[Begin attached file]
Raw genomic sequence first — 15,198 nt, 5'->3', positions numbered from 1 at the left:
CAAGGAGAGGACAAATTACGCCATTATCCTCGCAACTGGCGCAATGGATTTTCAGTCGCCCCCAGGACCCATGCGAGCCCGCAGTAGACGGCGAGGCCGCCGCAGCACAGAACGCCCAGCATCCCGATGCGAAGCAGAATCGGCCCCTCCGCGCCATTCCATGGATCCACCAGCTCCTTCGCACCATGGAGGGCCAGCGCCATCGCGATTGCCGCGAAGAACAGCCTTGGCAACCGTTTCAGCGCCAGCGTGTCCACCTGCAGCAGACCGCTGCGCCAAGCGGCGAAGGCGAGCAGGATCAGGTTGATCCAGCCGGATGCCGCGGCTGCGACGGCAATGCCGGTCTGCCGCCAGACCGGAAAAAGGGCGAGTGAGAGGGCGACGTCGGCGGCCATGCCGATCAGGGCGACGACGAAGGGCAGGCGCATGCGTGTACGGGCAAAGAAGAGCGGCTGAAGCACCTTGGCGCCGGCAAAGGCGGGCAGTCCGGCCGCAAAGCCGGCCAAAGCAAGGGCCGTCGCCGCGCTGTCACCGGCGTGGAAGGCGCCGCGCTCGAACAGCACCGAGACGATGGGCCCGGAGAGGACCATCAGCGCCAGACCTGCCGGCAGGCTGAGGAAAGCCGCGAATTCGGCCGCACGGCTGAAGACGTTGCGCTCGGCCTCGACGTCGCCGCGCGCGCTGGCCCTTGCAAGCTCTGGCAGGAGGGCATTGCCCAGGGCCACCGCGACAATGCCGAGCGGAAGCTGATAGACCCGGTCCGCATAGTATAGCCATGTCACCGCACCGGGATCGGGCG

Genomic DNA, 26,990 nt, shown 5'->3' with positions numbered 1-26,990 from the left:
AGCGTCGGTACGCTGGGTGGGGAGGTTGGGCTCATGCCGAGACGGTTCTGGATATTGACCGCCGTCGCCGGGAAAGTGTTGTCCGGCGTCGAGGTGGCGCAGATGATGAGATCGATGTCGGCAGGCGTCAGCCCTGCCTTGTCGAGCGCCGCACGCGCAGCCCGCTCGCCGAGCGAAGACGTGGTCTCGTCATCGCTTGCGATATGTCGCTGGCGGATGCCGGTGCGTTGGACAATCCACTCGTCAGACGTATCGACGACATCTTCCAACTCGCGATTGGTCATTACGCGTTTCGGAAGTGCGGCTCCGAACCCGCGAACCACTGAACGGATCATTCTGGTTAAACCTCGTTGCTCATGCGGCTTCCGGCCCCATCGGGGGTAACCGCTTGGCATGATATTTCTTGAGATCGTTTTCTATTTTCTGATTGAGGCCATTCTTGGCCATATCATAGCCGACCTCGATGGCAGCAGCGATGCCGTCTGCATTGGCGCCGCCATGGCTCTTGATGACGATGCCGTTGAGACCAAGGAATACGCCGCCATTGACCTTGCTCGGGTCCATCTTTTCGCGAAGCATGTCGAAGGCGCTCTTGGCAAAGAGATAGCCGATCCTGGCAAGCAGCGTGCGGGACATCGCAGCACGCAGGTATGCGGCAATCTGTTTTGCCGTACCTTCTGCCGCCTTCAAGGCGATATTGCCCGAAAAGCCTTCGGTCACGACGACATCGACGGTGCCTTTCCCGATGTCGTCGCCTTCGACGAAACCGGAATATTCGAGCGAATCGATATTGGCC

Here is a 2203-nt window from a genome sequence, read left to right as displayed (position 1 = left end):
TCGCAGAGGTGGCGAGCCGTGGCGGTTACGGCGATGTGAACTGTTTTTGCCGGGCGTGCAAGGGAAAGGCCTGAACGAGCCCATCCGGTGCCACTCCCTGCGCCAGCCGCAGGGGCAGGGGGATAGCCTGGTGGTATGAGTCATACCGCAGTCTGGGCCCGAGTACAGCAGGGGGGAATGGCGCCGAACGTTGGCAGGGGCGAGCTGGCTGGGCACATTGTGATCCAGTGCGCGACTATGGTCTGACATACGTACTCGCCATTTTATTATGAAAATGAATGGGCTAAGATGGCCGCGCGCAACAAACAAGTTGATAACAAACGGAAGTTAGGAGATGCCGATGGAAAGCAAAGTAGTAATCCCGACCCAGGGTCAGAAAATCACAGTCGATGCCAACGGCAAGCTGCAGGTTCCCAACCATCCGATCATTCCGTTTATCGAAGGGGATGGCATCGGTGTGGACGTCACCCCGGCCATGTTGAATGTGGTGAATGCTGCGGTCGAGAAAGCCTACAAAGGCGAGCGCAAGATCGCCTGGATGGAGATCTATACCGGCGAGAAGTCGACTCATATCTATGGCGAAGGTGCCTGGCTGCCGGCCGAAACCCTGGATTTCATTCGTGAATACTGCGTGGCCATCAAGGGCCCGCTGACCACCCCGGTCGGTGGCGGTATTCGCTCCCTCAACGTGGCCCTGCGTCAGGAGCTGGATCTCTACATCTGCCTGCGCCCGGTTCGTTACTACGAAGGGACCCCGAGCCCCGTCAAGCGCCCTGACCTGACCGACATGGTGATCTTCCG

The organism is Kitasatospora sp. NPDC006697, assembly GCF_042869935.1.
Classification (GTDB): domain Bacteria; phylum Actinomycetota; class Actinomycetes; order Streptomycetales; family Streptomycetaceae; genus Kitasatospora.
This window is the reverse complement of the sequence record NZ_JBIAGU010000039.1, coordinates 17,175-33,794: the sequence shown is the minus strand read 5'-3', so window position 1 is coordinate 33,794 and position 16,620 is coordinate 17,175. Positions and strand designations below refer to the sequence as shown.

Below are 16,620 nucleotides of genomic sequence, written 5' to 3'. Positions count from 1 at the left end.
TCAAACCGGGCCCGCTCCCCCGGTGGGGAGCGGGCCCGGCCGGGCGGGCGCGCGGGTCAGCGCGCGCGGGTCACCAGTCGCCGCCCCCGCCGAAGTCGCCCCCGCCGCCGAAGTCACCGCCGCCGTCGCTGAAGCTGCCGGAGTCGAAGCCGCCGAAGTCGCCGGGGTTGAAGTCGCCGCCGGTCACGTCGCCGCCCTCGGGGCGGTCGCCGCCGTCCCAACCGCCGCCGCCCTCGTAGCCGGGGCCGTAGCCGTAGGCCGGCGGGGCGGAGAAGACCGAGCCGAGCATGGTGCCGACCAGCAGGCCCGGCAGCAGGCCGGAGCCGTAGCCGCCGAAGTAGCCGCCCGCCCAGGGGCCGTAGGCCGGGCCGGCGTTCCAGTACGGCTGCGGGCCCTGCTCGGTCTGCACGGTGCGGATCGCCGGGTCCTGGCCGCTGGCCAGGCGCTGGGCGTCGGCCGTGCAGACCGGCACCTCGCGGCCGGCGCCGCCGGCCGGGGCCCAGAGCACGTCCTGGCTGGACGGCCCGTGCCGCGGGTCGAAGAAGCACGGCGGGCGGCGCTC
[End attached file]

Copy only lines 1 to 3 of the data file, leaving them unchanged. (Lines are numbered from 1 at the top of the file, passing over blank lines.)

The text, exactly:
Raw genomic sequence first — 15,198 nt, 5'->3', positions numbered from 1 at the left:
CAAGGAGAGGACAAATTACGCCATTATCCTCGCAACTGGCGCAATGGATTTTCAGTCGCCCCCAGGACCCATGCGAGCCCGCAGTAGACGGCGAGGCCGCCGCAGCACAGAACGCCCAGCATCCCGATGCGAAGCAGAATCGGCCCCTCCGCGCCATTCCATGGATCCACCAGCTCCTTCGCACCATGGAGGGCCAGCGCCATCGCGATTGCCGCGAAGAACAGCCTTGGCAACCGTTTCAGCGCCAGCGTGTCCACCTGCAGCAGACCGCTGCGCCAAGCGGCGAAGGCGAGCAGGATCAGGTTGATCCAGCCGGATGCCGCGGCTGCGACGGCAATGCCGGTCTGCCGCCAGACCGGAAAAAGGGCGAGTGAGAGGGCGACGTCGGCGGCCATGCCGATCAGGGCGACGACGAAGGGCAGGCGCATGCGTGTACGGGCAAAGAAGAGCGGCTGAAGCACCTTGGCGCCGGCAAAGGCGGGCAGTCCGGCCGCAAAGCCGGCCAAAGCAAGGGCCGTCGCCGCGCTGTCACCGGCGTGGAAGGCGCCGCGCTCGAACAGCACCGAGACGATGGGCCCGGAGAGGACCATCAGCGCCAGACCTGCCGGCAGGCTGAGGAAAGCCGCGAATTCGGCCGCACGGCTGAAGACGTTGCGCTCGGCCTCGACGTCGCCGCGCGCGCTGGCCCTTGCAAGCTCTGGCAGGAGGGCATTGCCCAGGGCCACCGCGACAATGCCGAGCGGAAGCTGATAGACCCGGTCCGCATAGTATAGCCATGTCACCGCACCGGGATCGGGCG

Genomic DNA, 26,990 nt, shown 5'->3' with positions numbered 1-26,990 from the left: